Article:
BAKERSFIELD, Calif. (KERO) — Private citizens in California may be able to sue gun manufacturers or gun sellers if they are negligent in preventing illegal gun use.
Democratic legislators who introduced Assembly Bill 1594, said it is a response to a rise in homicides across the state.
They noted that in 2020 there were more than 2,000 homicides, many of which were due to gun use.
People across the state are able to come to shops like this one to purchase a firearm, and while there are extensive background check laws in place here in California, ultimately this law AB1594 aims to add another layer when it comes to accountability.
“He was expecting to send a message by massacring an assembly of Jewish adults, instead, he encountered small children who were there attending summer day camp. My 6-year-old son was one of the kids in the line of fire,” said Loren Lieb, Gun Violence Prevention Activist.
Calling it a uniquely American experience, for Loren Lieb, this legislation hits home, validating what she has been arguing since this happened to her family more than two decades ago.
Her son made it out alive but said the trauma from that shooting in Los Angeles has lasted a lifetime.
“The shooter was able to amass an arsenal of firearms and ammunition, even though he was a prohibited person, and he did this by exploiting weaknesses and loopholes in U.S. firearm regulation in an industry that does nothing to make sure its products don’t make their way into the criminal market,” said Lieb.
Lieb tried to sue the gun manufacturers but by the time her case was up for trial, a federal law, the protection of lawful commerce in arms act otherwise known as PLCAA was passed, essentially protecting firearm manufacturers and sellers from being held liable when crimes have been committed with their products.
This federal law is at the center of this issue. Now, AB 1594, or the Gun Industry Responsibility Act as it is being called, is still in the early stages here in California. The language is very vague, but state leaders did explain it mirrors a law already in place in New York.
“This policy would create that predicate exception that would allow people to pursue claims where the gun industry is acting a certain way, recklessly, negligently, irresponsibly, which is more comprehensive than the current statues in place in California. So, it will give more opportunity for people to pursue claims against the gun industry,” said Tanya Schardt, Brady Campaign.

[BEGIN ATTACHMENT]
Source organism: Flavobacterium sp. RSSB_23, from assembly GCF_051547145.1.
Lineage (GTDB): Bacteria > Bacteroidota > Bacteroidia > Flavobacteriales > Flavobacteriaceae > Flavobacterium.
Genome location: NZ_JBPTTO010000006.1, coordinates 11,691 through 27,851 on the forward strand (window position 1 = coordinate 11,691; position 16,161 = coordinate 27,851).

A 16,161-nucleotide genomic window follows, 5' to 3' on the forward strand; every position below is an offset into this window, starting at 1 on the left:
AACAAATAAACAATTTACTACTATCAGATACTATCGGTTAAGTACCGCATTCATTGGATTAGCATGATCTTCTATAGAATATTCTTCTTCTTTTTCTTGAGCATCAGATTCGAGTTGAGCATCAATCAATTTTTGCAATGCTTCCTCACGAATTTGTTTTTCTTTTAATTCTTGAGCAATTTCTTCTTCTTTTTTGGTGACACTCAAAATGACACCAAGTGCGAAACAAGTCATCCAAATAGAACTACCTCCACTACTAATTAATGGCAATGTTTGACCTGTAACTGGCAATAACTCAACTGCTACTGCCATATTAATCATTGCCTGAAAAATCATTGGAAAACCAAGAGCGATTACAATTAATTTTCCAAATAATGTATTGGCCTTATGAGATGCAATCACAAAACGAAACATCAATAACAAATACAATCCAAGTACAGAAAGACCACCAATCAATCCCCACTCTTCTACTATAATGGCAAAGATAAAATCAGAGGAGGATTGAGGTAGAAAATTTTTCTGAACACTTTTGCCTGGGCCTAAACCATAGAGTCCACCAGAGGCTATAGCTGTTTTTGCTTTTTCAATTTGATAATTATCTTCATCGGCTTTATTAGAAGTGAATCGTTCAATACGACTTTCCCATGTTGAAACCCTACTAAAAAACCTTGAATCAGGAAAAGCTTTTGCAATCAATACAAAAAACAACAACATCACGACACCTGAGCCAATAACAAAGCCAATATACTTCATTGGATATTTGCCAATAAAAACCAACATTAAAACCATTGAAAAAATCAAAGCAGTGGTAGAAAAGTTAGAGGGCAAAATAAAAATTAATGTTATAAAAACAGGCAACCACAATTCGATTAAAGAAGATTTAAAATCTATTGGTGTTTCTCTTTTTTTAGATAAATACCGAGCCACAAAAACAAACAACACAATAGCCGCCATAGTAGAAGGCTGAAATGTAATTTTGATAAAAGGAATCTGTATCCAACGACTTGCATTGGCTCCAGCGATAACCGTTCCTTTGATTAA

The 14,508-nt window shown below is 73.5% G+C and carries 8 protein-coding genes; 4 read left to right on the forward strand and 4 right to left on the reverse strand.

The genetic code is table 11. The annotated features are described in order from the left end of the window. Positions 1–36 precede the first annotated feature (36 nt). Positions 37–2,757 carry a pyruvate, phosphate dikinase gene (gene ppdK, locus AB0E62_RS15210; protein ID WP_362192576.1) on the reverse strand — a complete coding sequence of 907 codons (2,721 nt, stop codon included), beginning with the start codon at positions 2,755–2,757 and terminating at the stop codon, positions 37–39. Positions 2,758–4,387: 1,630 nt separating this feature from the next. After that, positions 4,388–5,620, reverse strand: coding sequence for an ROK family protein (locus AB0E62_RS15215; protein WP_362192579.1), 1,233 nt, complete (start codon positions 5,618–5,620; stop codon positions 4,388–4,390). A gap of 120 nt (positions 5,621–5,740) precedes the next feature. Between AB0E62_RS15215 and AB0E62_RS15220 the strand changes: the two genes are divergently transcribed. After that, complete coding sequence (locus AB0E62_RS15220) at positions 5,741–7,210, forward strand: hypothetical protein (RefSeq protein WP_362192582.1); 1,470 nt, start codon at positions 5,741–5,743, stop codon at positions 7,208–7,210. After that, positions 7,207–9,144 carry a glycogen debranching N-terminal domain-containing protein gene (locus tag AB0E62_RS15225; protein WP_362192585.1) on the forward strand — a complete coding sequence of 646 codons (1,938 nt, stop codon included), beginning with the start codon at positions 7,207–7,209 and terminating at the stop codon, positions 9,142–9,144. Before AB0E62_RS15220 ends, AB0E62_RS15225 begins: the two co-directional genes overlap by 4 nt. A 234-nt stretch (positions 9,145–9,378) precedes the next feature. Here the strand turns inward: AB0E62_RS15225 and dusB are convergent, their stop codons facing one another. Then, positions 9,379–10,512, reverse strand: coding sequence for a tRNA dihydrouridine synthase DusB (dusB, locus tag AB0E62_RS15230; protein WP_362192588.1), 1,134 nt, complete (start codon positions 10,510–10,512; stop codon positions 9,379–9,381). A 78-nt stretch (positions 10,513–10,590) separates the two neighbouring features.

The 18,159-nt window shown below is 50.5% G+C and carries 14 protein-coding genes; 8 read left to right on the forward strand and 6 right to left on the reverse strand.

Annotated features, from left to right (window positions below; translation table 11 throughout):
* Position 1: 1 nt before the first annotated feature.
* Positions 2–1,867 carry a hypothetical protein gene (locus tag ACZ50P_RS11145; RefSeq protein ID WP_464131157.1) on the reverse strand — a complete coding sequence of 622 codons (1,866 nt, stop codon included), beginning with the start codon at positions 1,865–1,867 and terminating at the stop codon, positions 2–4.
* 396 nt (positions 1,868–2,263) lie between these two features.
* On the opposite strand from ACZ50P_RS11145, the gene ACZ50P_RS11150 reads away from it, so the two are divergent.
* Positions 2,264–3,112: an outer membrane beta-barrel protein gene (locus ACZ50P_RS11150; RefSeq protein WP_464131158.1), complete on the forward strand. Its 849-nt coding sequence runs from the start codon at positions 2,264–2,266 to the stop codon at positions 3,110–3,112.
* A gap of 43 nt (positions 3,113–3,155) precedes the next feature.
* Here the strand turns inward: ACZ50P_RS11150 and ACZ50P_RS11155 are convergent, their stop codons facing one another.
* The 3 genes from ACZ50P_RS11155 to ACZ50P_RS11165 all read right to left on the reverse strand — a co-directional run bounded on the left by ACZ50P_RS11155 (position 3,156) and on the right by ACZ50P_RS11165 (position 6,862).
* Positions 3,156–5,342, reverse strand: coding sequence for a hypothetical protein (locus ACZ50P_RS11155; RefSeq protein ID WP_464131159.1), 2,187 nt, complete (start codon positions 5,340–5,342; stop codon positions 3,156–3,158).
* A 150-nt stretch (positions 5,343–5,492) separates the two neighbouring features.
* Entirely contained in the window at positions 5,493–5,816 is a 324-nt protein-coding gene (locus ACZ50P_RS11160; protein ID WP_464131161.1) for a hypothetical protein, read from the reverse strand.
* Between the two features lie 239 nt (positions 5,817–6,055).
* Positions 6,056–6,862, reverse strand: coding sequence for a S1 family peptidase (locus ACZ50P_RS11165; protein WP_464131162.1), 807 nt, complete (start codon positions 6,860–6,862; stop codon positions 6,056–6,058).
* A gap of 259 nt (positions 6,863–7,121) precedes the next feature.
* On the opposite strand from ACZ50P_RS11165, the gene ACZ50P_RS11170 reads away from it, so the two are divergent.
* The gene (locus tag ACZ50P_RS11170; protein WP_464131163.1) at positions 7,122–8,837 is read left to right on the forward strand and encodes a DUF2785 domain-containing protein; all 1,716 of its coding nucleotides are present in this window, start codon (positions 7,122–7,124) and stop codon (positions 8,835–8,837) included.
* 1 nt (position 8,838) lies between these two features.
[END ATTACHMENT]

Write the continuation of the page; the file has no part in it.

But local gun seller, Dustin Pitcher, said if negligence is the defining factor, he is not worried about his business.
“You talk to any firearm dealer, we are legislated to death I mean it is really difficult to be in this business, we do everything by the book here, every seller in town that I know is very careful about that,” said Dustin Pitcher, owner of Dirty Bird Industries.
He explained that the Department of Justice has a lot of rules, and local law enforcement does inspections and makes sure warning signage is up.
“Folks want to exercise their right to own and use firearms in a safe and responsible manner and that is why we are here, to make sure people can do that and that is why we make sure we are being compliant,” said Pitcher.
California Democratic legislators who wrote the bill argue that despite strict regulations the state faces high homicide rates. Adding that a federal loophole makes it impossible for those affected by this gun violence to pursue legal action.
“Through federal law there is a legal shield for manufacturers, distributors, and dealers with irresponsible reckless, or negligent sales practices which have failed to innovate and make guns safer and contributes to the growth of illegal firearms in our communities,” said Christopher Ward, California Assembly Member 78th District.
However, Pitcher believes the real issue is there needs to be more law enforcement to apprehend criminals.
But legislators argue there needs to be a way to hold the gun industry accountable.
“The gun industry would like every California citizen to go purchase a gun to protect themselves. We don’t think that is really the best recourse, what we think is people need to have the ability to hold the industry accountable for all the guns legally and illegally that are being put on our streets and we think this bill achieves that,” said Phil Ting, California Assembly Member 19th District.
With that bill being in the early stages, legislators are working to finalize the language before starting the hearing process which they hope will begin this spring.